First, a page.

Learning intentions and success criteria

Learning Intentions

In many English schools, it is quite common for teachers to begin the lesson with sharing the Learning Intention(s) (also commonly referred to as Learning Objectives) with students. Although wording may differ slightly, these tend to relate around the following three categories:

  • To know…

  • To understand… (sometimes "know how"…)

  • To be able to…

Writing learning intentions that are clear is hard, even for more experienced teachers, and Booth (2019; 2023) (based on Clarke’s (2005) work) provides some useful information for teachers to consider. 

First, teachers need to consider context surrounding the Learning Intention(s). For example, in an English lesson, a typical Learning Intention could be “To be able to write a letter to your local council to keep your local swimming pool open.” The context here would be “to your local council to keep your local swimming pool open”. This presents a problem because we are probably not that interested whether students can write a letter to their local council per se, but whether they can transfer that knowledge and understanding they have acquired into another, different, context like whether it is immoral to eat animals and birds, for example. As such, “To be able to write a letter” becomes our Learning Intention. This, too, is problematic; second, we now need to separate what students are going to do, with what they are going to learn by doing it. For example, the more focused Learning Intention “To be able to write a letter” is actually activity-focused not learning-focused. What is it students are going to learn by writing this letter in particular? Are they, for example, writing to argue or persuade? Are they learning about formal letter writing techniques or informal ones? When teachers become clearer in their own minds about these issues, then they can be clearer to their students as to what it is they are going to learn.

Success Criteria

Once teachers have shared what the intended journey is going to be, the next key aspect to consider (and share with the students) is what it is students need to do in order to get there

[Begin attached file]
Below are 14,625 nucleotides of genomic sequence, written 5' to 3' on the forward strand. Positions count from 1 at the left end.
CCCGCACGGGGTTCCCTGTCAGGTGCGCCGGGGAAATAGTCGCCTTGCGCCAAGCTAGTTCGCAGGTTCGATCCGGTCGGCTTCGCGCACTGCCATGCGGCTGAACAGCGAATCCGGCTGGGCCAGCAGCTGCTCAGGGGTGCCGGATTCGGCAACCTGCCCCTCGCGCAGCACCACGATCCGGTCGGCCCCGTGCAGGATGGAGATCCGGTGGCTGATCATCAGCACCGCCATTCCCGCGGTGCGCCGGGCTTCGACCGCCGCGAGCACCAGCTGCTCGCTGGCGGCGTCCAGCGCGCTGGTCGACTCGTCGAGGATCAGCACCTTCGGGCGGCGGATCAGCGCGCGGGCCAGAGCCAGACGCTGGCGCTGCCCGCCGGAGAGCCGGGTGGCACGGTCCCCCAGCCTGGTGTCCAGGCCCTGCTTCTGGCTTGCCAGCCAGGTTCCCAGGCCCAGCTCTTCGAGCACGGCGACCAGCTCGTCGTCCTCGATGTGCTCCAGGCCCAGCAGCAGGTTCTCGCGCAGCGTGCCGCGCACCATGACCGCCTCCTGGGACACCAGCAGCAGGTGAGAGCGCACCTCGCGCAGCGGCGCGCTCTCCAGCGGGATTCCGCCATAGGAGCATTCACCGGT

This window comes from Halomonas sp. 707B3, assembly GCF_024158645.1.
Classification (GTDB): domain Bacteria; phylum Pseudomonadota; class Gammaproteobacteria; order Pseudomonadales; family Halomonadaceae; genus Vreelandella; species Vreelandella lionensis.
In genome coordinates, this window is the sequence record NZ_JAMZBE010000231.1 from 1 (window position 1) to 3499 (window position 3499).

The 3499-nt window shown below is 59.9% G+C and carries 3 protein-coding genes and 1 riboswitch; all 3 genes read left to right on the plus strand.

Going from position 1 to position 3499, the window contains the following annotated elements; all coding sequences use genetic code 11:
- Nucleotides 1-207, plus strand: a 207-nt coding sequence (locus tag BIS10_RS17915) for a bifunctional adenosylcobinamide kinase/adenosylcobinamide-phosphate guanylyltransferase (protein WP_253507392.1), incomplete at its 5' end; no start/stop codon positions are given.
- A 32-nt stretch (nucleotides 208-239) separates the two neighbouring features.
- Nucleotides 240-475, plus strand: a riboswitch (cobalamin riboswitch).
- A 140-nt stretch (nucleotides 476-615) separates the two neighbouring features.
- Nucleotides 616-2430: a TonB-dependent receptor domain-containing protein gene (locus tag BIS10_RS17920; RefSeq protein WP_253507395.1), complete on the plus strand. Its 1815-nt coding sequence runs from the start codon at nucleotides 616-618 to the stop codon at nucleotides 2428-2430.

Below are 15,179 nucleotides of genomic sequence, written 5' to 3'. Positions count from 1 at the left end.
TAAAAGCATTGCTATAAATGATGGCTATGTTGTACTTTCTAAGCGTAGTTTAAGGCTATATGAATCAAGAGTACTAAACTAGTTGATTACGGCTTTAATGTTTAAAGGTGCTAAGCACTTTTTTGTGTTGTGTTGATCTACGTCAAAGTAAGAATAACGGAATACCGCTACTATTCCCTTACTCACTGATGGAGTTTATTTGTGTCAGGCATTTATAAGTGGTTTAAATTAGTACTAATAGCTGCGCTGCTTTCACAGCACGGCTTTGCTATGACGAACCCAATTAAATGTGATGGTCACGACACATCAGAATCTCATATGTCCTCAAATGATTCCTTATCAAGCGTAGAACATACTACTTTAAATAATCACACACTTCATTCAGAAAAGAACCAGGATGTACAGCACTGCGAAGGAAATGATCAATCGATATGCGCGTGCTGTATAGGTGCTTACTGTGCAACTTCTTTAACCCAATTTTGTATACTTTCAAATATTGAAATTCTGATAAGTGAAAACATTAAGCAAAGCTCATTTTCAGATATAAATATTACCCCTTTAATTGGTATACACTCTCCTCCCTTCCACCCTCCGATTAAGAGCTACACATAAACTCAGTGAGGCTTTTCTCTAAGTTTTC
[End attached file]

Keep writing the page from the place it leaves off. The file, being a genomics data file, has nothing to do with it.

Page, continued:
Clarke (2005; 2021) evaluates two types of Success Criteria: product and process. Product Success Criteria, merely tell students what the end product might look like. For example, in English, “the reader will be persuaded by your letter”, in music, “it will sound like a piece of Blues music, or, in Biology, “I can explain how cells and tissues in the body are adapted to increase the rate of diffusion.” These can be considered problematic when trying to communicate clearly what “success” looks like because learners are not likely to be sure on what exactly they need to do in order to persuade their readers, what exactly they need to do to compose in the Blues style, or what exactly how to write an effective explanation. 

The use of more Process Success Criteria, on the other hand, provides students with a step-by-step list of key ingredients that they need to do in order to “succeed” in the lesson’s activity/activities towards the Learning Intention(s)

For example, as Booth (2023: 427) exemplifies:

Learning Intention: “To be able to write persuasively”

Process Success Criteria: You need to: 

  • State your point of view

  • Give reasons for your points of view, with evidence

  • Give at least one alternative point of view

  • Use subjective language (personal feelings)

  • Use rhetorical questions

  • Summary

The important point is that by using process success criteria teachers are not simply just giving students the answer in order to complete the task(s). Instead, teachers are sharing and clarifying what students need to focus on when completing the task(s).   

More information and examples can be found in Booth (2023), Wiliam (2018a, 2018b), and Wiliam and Leahy (2015).